A magnificent portfolio of 19 newly discovered Blake watercolours is set to leave the UK. The Art Newspaper can reveal that an export licence application will be made for the original illustrations to Robert Blair’s poem “The grave”, with a proposed valuation which might be as much as £10 million. A few months ago the Tate had tried to buy the watercolours, which former keeper and Blake specialist Martin Butlin describes as “arguably the most important Blake discovery since he began to be appreciated in the second half of the 19th century.”
The Art Newspaper has traced the extraordinary story of the fate of William Blake’s original designs for an engraved version of “The grave”. The 19 watercolours were “lost” for 165 years, hidden away by a family of artists, and two years ago they surfaced, unrecognised, in a Glasgow bookshop, where they were on sale for around £50 each.
Two Yorkshire book dealers bought the set, and eventually accepted a £4.9 million offer from the Tate. Meanwhile a legal wrangle had developed between the Glasgow and Yorkshire dealers, but immediately after this was resolved the Tate was disturbed to find that the portfolio had been quickly sold for a considerably higher sum to a foreign collector.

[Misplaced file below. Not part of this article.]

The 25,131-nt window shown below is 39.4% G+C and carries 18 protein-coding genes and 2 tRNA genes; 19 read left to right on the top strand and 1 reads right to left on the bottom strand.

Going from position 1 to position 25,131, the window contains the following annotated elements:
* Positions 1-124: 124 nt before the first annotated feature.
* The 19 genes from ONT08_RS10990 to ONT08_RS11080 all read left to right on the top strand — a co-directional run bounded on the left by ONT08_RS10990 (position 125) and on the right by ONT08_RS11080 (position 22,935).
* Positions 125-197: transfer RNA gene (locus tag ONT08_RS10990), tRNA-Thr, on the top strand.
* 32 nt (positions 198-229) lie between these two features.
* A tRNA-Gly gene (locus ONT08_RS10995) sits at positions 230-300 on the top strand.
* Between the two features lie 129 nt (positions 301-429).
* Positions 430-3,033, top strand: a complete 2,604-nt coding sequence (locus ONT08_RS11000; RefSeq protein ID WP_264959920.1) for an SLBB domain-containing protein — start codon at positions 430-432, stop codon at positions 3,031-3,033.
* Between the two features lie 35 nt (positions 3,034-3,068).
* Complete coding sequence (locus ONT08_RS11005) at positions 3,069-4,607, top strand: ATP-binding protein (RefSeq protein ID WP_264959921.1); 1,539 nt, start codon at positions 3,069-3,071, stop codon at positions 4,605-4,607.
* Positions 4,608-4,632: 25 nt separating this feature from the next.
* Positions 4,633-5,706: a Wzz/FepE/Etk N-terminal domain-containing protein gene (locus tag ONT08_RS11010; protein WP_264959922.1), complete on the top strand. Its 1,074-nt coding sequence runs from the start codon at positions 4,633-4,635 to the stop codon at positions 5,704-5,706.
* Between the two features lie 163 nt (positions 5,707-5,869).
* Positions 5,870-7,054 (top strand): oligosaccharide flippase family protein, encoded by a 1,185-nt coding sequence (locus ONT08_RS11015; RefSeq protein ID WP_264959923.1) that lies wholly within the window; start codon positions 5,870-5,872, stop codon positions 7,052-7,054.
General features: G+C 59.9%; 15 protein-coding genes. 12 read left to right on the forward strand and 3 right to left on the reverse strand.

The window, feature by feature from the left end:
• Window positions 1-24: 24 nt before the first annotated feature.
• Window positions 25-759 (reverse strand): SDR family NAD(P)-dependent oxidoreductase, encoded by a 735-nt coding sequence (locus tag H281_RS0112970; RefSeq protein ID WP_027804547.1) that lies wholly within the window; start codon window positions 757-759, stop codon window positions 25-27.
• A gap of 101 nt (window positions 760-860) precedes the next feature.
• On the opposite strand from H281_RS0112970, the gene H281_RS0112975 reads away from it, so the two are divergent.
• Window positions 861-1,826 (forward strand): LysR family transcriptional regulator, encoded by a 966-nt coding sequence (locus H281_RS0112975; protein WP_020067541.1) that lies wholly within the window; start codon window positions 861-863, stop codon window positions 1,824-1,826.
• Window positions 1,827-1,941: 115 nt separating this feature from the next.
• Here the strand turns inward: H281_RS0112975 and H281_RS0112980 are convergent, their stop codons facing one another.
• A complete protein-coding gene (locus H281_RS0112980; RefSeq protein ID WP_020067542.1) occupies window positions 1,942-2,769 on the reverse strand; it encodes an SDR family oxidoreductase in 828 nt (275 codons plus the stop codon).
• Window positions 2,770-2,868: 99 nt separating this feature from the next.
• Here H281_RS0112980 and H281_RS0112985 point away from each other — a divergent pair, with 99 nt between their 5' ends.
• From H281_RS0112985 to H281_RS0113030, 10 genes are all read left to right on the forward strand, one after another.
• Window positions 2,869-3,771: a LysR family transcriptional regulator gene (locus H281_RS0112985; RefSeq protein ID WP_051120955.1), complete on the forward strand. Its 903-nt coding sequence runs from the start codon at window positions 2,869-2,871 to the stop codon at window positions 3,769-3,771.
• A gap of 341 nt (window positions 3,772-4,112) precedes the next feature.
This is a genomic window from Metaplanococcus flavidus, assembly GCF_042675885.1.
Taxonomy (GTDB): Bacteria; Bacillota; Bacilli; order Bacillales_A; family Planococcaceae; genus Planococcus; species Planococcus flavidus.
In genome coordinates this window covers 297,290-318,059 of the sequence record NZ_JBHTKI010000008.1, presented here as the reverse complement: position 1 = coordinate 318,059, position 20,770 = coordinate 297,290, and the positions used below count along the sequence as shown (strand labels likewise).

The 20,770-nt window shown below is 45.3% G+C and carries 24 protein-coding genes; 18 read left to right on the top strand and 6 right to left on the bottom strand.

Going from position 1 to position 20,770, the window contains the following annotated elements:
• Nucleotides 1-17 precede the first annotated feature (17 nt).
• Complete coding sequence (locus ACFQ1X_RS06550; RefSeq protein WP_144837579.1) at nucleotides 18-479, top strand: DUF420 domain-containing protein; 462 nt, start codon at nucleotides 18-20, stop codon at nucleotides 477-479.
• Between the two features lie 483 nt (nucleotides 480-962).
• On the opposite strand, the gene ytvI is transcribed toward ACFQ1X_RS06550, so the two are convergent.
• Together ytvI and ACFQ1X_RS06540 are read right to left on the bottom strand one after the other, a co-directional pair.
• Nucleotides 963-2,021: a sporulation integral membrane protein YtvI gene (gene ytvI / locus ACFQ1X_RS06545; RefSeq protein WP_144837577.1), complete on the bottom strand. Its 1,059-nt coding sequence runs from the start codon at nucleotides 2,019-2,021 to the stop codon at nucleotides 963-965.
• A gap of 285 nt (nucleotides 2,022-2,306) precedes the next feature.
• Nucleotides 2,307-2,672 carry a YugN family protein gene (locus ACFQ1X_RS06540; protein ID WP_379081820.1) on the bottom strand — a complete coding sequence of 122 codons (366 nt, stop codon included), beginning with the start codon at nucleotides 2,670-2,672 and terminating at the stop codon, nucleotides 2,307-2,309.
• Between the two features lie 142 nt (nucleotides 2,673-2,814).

The set of 19 highly finished watercolours was made by Blake in 1805 for publisher Robert Cromek. Blair’s “The grave” was published three years later, although only 12 of the Blake illustrations had been engraved by Louis Schiavonetti. Seven of the unused watercolours in the newly discovered portfolio were therefore previously unknown.
On Cromek’s death in 1812, the 19 Blakes passed to his widow and after going to another collector they were auctioned in Edinburgh in 1836, fetching just over £1.
At this point the Blakes disappeared. The Art Newspaper has discovered that after the 1836 auction the Blakes went to an appropriate home, a dynasty of Bedfordshire watercolour artists—John Stannard (1794-1882), his son Henry John Stannard (1840-1920), his grandson Henry John Sylvester Stannard (1870-1951), his great-grandson, and then a nephew in Glasgow.